Sample "step by step" instructions:

Open your current Firefox profile folder -- either

  • "3-bar" menu button > "?" button > Troubleshooting Information
  • (menu bar) Help > Troubleshooting Information
  • type or paste about:support in the address bar and press Enter

In the first table on the page, click the "Open Folder" button. This should launch a new window listing various files and folders in Windows Explorer.

Turn on display of file extensions

By default, Windows hides the .txt and .css file extensions. It is important to show them to make sure the files are named correctly. See this article for more info: https://www.bleepingcomputer.com/tutorials/how-to-show-file-extensions-in-windows/

chrome folder

The userChrome.css file needs to be created in a folder named chrome in your profile folder. Firefox doesn't create this folder during installation, so you most likely need to create it yourself.

If you have the folder already, double-click into it.

If you do not have the folder, either

  • right-click a blank area and choose New then Folder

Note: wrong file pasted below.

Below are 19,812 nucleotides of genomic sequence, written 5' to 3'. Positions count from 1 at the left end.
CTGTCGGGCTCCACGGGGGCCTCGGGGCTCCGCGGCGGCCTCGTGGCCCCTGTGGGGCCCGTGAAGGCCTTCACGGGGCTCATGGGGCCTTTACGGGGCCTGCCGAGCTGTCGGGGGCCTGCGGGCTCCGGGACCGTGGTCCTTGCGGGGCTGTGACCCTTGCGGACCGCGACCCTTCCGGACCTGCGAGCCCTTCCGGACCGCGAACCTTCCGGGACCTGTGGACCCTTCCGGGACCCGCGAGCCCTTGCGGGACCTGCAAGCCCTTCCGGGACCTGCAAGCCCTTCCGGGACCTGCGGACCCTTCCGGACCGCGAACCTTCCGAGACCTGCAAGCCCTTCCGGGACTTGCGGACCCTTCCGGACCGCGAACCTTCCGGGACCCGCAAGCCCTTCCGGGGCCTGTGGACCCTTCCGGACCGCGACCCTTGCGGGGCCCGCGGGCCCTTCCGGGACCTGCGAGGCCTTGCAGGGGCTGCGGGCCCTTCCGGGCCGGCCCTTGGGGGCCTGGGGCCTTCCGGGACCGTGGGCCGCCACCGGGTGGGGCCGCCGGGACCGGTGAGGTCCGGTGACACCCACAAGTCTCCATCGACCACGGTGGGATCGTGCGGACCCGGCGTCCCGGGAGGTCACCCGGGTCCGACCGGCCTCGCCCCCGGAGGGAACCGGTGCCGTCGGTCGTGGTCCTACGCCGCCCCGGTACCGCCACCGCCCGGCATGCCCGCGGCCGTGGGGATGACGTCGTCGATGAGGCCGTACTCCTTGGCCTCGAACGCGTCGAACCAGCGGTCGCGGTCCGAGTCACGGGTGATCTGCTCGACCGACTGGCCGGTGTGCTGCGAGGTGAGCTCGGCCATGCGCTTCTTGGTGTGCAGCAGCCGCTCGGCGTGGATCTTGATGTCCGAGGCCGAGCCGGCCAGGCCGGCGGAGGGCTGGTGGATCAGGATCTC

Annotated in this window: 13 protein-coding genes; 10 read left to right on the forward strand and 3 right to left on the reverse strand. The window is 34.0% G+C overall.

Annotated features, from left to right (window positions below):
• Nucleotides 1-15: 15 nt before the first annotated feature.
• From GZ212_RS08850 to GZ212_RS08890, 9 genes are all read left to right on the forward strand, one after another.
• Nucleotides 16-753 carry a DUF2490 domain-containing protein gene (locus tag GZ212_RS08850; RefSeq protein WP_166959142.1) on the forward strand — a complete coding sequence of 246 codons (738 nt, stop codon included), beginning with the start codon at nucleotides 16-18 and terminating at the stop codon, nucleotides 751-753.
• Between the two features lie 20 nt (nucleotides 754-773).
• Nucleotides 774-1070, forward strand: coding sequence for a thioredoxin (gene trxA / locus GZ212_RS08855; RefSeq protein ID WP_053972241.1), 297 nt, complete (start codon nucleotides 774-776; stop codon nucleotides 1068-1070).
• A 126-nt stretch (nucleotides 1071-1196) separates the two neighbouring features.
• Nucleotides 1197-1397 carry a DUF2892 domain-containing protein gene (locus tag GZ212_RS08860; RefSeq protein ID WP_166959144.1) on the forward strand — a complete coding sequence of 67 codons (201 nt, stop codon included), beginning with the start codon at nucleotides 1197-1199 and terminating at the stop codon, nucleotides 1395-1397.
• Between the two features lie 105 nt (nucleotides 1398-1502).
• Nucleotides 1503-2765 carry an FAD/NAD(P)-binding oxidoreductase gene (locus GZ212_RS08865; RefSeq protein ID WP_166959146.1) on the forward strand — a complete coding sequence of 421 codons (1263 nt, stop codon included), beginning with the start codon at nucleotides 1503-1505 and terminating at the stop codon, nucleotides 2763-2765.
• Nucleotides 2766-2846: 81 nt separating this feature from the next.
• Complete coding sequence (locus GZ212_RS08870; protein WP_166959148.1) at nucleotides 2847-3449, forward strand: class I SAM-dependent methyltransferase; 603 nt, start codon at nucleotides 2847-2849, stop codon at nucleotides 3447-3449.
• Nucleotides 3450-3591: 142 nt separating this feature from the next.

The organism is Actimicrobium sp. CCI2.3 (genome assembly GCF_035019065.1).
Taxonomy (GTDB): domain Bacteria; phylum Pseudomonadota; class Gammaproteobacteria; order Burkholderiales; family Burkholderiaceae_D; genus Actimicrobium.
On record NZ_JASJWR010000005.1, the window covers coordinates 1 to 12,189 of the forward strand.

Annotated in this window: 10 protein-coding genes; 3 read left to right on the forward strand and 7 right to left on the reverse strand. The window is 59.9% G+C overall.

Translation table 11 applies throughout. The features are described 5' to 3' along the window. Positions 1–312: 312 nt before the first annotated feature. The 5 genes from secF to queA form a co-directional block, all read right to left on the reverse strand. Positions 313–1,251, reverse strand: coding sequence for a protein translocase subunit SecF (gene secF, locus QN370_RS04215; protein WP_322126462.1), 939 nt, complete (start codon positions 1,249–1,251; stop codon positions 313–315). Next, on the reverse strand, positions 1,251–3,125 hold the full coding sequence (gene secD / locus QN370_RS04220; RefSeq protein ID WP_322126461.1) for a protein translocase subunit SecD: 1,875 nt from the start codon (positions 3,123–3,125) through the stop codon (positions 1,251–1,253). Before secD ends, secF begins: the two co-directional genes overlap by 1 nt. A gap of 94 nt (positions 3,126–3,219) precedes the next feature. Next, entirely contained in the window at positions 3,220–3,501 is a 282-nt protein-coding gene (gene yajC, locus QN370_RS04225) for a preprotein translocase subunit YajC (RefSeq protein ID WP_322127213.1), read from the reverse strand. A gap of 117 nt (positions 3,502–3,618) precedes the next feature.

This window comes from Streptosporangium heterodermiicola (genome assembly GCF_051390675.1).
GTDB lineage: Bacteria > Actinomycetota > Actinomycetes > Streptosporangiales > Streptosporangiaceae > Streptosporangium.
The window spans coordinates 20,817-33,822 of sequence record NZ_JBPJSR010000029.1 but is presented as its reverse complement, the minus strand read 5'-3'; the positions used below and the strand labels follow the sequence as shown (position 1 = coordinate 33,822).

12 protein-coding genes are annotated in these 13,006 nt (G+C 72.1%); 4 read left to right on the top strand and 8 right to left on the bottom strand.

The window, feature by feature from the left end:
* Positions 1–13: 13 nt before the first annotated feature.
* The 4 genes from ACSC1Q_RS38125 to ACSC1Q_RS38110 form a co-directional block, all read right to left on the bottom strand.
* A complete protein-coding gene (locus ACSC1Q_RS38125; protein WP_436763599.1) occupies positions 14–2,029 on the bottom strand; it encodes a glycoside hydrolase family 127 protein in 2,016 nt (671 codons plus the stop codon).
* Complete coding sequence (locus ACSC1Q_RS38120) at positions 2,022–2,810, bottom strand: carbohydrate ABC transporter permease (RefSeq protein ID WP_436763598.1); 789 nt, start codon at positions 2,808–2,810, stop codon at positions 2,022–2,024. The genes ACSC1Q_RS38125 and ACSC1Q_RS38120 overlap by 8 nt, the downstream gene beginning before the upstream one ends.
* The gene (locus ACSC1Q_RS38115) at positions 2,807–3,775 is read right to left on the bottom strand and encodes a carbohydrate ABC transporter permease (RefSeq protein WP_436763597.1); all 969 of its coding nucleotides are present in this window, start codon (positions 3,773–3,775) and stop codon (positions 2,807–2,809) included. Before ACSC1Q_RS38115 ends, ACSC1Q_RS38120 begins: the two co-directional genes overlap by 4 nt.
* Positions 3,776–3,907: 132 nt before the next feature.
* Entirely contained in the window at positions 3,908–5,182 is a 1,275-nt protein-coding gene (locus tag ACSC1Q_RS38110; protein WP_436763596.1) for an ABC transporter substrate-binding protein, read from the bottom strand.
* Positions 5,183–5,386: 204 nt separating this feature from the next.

• click the New Folder button on the Windows Explorer toolbar

Name the new folder chrome (all lower case). After the folder appears (usually at the bottom of the list), double-click into it.

userChrome.css file

The userChrome.css file is a plain text file you can create as follows:

right-click a blank area of the chrome folder, choose New, then Text Document, then change the name to userChrome.css. Make sure Windows doesn't sneak the .txt file extension on there. If it does, right-click Rename until the file name is precisely userChrome.css (with that capitalized C and all else lower case).

Editing userChrome.css

Unless you've created a web page before, your system may not have any program set to open .css files. You can assign them to Notepad or to your preferred text editor. Right-click userChrome.css and choose Open With. Then choose to find a program on your computer and select Notepad, for example.

AVOID using a word processor for this purpose, as it may inject formatting codes that corrupt the file. If you want a better text editor, consider:

https://notepad-plus-plus.org/

It does color coding of the contents of known file types which makes it a bit easier to read them.

Once the file is open, you can paste in your custom style rule, for example, the one from earlier in this post.

Then save the file.

Firefox only reads userChrome.css at startup, so in order to test your change, you need to exit out of Firefox and start it up again.

Success?